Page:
Russia must ensure safety at Olympics


There will be at least two U.S. Navy vessels, one of them a destroyer, poised in the Black Sea, along with transport aircraft standing by as part of a contingency plan to evacuate American citizens from the Russian resort city of Sochi.

The State Department has already issued a travel alert for the region, which is a little like our Level 1 snow emergency. The message is “proceed, but be very careful.”

Meanwhile, Russian security forces are trying to find a “black widow” terrorist, evaluating a videotaped message from the grave, warning of death and devastation to the Sochi area sometime after opening ceremonies on Feb. 7.

Someone remind me again, how did this once-faded seaside resort town get the 2014 Winter Olympics in the first place? And why should it proceed?

The answer to the first question is money, politics, and corruption. The answer to the second, well, I haven’t figured that out.

Political scientists tell us Sochi is located not far from a war zone. Militants in the North Caucasus district stretched between the Black and the Caspian seas — some of them influenced by politics and some by religion, almost all of them poor and angry — have been fighting for a separate state.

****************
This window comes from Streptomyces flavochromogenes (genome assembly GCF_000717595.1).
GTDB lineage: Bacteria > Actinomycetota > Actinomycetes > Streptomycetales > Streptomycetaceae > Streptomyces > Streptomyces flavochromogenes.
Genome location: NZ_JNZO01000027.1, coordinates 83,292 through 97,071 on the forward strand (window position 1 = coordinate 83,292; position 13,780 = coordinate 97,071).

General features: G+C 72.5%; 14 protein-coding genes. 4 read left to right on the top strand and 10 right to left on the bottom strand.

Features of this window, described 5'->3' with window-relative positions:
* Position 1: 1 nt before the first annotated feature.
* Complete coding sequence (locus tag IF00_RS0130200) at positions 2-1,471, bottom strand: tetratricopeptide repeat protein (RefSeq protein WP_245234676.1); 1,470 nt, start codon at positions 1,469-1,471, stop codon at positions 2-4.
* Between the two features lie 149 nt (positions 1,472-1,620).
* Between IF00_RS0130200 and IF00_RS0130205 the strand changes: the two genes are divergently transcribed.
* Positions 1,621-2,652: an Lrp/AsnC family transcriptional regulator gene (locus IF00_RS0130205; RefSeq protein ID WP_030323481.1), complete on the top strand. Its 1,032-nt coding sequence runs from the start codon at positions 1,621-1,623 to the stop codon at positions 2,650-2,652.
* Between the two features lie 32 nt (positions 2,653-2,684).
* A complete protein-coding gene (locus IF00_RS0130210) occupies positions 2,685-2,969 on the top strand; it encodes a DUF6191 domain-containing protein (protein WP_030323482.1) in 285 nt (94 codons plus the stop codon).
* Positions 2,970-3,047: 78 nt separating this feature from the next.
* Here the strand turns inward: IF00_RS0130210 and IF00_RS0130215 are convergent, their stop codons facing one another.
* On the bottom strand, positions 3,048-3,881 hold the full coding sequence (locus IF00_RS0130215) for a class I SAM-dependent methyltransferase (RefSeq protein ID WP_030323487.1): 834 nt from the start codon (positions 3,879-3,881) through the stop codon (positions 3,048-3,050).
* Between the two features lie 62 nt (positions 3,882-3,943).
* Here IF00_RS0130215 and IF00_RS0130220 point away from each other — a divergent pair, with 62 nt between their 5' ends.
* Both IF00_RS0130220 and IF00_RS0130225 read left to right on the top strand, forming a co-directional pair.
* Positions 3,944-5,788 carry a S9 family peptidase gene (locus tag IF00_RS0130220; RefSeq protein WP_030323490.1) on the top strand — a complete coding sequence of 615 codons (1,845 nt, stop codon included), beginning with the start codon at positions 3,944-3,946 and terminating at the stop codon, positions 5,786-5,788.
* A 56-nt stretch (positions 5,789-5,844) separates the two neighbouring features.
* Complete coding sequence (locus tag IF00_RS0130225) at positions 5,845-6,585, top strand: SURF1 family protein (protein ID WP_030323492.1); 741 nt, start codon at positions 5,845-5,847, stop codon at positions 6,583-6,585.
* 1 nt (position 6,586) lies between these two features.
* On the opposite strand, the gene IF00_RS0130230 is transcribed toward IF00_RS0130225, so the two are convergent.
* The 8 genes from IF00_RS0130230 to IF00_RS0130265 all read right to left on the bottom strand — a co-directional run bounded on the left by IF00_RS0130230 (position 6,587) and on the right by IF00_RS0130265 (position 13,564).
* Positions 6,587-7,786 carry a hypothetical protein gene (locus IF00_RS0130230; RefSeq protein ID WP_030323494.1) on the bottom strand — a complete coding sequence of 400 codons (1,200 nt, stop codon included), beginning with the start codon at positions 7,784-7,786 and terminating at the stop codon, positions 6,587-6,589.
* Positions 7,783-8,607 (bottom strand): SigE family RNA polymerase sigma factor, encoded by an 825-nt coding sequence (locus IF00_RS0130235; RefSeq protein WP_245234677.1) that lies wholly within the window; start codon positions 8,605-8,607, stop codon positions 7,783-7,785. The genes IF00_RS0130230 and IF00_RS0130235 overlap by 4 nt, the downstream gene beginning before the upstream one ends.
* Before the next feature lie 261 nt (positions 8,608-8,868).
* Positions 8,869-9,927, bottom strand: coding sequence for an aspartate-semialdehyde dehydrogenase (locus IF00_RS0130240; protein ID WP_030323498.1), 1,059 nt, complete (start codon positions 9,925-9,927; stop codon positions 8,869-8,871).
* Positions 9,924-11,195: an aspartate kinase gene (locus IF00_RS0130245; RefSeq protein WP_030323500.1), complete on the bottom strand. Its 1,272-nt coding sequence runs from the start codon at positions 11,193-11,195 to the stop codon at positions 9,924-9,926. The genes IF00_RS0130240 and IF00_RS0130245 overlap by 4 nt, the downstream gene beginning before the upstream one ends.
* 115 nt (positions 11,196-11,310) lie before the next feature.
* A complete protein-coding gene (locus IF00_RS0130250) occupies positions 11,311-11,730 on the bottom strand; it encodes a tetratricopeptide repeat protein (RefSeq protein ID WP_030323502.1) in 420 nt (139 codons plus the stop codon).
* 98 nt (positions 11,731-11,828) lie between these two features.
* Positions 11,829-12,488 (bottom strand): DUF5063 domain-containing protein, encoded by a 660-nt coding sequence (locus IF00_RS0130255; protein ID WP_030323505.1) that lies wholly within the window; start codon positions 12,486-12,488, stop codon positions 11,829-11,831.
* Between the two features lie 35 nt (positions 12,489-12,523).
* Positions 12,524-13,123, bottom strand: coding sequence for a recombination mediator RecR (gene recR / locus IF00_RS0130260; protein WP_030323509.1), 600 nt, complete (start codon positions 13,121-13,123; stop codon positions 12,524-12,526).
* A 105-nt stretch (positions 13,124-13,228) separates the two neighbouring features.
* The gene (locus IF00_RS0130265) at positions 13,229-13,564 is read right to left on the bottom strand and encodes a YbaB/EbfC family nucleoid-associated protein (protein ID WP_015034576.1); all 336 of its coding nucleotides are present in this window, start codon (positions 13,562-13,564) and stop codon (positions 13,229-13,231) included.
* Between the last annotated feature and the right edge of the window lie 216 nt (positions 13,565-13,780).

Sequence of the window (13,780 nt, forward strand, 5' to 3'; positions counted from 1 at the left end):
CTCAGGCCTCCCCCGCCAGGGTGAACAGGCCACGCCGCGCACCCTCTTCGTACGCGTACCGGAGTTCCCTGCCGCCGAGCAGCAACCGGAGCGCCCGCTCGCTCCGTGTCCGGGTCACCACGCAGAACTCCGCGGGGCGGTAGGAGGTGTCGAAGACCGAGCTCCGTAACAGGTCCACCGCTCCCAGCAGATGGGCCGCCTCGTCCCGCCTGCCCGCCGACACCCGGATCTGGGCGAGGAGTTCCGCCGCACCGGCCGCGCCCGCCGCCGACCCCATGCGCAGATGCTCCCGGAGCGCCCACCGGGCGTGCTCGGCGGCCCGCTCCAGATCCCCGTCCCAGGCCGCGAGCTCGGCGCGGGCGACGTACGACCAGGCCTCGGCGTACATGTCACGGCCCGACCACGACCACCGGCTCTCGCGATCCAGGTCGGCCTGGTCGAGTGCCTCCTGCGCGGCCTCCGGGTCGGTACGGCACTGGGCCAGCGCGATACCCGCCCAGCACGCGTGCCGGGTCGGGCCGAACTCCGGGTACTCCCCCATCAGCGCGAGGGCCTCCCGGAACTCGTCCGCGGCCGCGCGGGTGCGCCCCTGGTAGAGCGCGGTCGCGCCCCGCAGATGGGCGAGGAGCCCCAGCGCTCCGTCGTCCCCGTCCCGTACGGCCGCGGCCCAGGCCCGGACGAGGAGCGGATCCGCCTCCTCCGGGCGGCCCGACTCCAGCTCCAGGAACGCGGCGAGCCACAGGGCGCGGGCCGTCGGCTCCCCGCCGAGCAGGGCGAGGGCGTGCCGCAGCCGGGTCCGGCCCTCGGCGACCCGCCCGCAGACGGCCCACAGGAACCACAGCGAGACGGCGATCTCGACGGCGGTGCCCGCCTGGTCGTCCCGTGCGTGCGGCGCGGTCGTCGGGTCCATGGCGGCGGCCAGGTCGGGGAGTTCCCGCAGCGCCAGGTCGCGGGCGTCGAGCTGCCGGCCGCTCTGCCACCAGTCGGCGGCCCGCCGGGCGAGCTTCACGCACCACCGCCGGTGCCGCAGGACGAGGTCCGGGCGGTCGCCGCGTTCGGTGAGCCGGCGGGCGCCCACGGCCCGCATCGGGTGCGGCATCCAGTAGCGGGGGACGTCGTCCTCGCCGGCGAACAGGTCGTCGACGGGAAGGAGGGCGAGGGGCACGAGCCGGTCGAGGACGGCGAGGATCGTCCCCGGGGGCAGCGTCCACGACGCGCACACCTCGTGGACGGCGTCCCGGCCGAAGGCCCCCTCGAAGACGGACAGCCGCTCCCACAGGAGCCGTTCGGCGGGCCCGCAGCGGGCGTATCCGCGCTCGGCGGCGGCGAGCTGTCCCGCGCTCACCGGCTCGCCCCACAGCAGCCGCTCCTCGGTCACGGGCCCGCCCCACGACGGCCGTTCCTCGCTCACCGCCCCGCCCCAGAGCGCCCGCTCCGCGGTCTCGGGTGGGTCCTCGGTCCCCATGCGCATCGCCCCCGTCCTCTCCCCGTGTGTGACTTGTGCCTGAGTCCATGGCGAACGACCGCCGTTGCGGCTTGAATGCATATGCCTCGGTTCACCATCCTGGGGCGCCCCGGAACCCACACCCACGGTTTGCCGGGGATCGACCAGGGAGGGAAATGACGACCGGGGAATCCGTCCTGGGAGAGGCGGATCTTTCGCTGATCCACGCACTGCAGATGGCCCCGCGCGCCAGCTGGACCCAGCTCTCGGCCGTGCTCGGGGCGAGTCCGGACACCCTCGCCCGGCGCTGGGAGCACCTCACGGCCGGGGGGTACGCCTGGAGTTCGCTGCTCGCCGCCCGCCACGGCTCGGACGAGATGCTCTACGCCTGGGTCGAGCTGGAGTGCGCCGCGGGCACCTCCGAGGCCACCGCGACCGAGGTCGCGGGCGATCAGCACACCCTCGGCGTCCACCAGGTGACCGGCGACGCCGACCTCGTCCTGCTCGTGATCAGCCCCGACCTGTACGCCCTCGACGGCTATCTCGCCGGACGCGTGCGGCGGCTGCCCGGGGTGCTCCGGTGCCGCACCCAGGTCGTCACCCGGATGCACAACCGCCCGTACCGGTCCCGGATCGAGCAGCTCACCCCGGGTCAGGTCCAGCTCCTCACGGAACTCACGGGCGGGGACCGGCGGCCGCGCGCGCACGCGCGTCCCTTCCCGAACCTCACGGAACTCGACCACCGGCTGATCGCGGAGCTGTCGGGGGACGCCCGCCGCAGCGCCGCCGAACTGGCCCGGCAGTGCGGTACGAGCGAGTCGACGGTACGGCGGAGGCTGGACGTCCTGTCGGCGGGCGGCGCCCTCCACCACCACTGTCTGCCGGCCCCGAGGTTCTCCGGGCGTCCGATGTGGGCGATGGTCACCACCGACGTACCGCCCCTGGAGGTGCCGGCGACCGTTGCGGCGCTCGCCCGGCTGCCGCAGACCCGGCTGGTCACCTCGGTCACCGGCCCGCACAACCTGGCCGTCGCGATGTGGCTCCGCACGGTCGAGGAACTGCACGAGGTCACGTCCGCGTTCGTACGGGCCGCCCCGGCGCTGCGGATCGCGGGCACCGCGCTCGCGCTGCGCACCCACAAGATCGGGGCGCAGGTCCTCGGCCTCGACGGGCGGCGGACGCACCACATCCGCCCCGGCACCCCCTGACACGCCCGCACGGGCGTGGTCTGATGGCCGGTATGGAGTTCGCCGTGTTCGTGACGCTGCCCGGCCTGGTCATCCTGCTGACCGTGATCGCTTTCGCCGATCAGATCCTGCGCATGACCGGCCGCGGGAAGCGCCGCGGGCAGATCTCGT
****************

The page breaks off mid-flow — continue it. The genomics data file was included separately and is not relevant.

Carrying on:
This is nothing new, but the Olympics have provided a fresh stage, and it has now come to the world’s attention with recent terrorist activity centered in Volgograd, some 400 miles to the northeast.

Russian president Vladimir Putin — and why in the world should we not trust him? — says 40,000 security officers will assure that all is well, that any and all dissent will be squelched. This is Russia, true. But no outcome can be guaranteed.

I’m sensitive to the dedication of 6,000 athletes who have trained for years for this moment. They will live in a presumably well-secured environment. Not their families and friends and fans. Is it worth the risk?

It is estimated that 15,000 U.S. citizens will visit Sochi, which, by the way, is tucked into the far southwest corner of Russia that is closer to Iran and Iraq and Syria than it is to Moscow.

No problems there.

But the immediate problem is more territorial. A jihadist Web site posted a rather eerie video the other day featuring two men believed to have been suicide bombers in the Volgograd train station attack in December. Their Olympic message was not one of warmth and welcome.

Then there are the so-called black widows. There apparently is a group of women whose militant husbands have been killed by government forces and who, in turn, have volunteered themselves for suicide bomb missions. Wanted posters are being circulated for at least one of them who has been seen in Sochi.

Maybe those 40,000 security forces might be able to locate her in the next couple weeks. Russian city districts are complicated, but the metropolitan area where they are searching would stretch from Toledo to Detroit.

Depending on whom you believe, Putin has between $25 billion and $50 billion invested in these Olympics. Some analysts who use the high figure insist half of it has disappeared to graft and corruption.

Hey, it’s Russia.

With so much on the line maybe he’ll get it right. We should pray he does because the alternative, as we learned years ago in Munich where gold, silver, and bronze came bathed in innocent blood, can be tragic.

Contact Blade sports columnist Dave Hackenberg at: or 419-724-6398.